Proposition
We fix a signature and an structure . Given a formula and , we say that holds in if the straightforward interpretation of , where
each variable symbol is replaced by ,
each function symbol is replaced by the function ,
each term is replaced by the element accordingly,
each atomic formula is replaced by the statement:
each logical combination thereof is evaluated following basic logic,
is true.
Remark
But the firstorder language does not allow this. It can be shown that there is no set of sentences in the firstorder language over with one binary relation symbol such that structure in which all sentences in hold are exactly linearly ordered sets with the least upper bound property.
Consider a firstorder signature and an structure . We say that eliminates quantifiers (or has quantifier elimination) if for every formula , there is a quantifierfree formula such that the following sentence holds in :
There are many tests in order to show that eliminates quantifiers. One of the most basic ones is the following
Proposition
Then eliminates quantifiers.
Idea of proof. Prenex normal form induction.
In this section, we fix a firstorder signature and an structure .
Given , we say that a set is definable in dimension in if and there are an , a tuple and a formula such that
We say that is definable without quantifiers if can be taken to be quantifierfree.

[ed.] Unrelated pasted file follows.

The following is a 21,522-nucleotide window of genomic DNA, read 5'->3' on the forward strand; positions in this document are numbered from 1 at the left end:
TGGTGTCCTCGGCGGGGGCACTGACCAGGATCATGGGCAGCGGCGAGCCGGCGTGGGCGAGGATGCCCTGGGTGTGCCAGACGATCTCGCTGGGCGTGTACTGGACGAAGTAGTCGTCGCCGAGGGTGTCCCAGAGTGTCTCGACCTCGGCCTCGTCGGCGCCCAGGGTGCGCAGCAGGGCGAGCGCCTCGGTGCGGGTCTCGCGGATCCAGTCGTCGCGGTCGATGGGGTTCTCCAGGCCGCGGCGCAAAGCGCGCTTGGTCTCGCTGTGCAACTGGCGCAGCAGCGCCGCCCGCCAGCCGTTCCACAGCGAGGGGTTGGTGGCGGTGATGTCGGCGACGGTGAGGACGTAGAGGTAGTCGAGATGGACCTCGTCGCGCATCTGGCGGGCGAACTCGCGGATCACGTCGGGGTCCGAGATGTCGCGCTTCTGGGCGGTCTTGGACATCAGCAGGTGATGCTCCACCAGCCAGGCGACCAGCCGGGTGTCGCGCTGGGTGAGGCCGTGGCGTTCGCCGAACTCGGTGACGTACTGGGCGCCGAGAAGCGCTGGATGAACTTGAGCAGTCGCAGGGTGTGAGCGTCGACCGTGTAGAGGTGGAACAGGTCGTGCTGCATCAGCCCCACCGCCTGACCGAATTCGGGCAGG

Example
The set is not definable without quantifiers. Indeed, recall that quantifierfree formulas are equivalent to boolean combinations of atomic formulas. In , an atomic formula in one free variable is equivalent to an equality where . Hence it defines either if , or a finite subset otherwise. In particular, it defines a finite or cofinite (complement of a finite) subset of . Since the set of finite or cofinite subsets of is closed under unions and intersections, any boolean combination ot atomic formulas defines a finite or cofinite subset. So defines a finite or cofinite subset. Since is neither finite nor cofinite in , it cannot be defined by .
Remark
Here we fix an , an with , a tuple , as well as formulas
We have the following list of correspondences between geometric operations on definable sets
and their defining formulas and .
Logical operation on defining formula  Geometric operation on definable set 
Negation  Complement 
Disjunction:  Union 
Conjunction:  Intersection 
Existential quantifier:  Projection on . 
Universal quantifier: 
Thus the theory of definability can be stated in purely geometric terms. This is the spirit of [2]. However, many important results regarding definability (in particular in ominimality) crucially rely on the interplay between intuitions coming from logic and geometry, algebra, analysis, graph theory, and so on...
Let be a linearly ordered set. An interval in is a subset of one of the following forms for :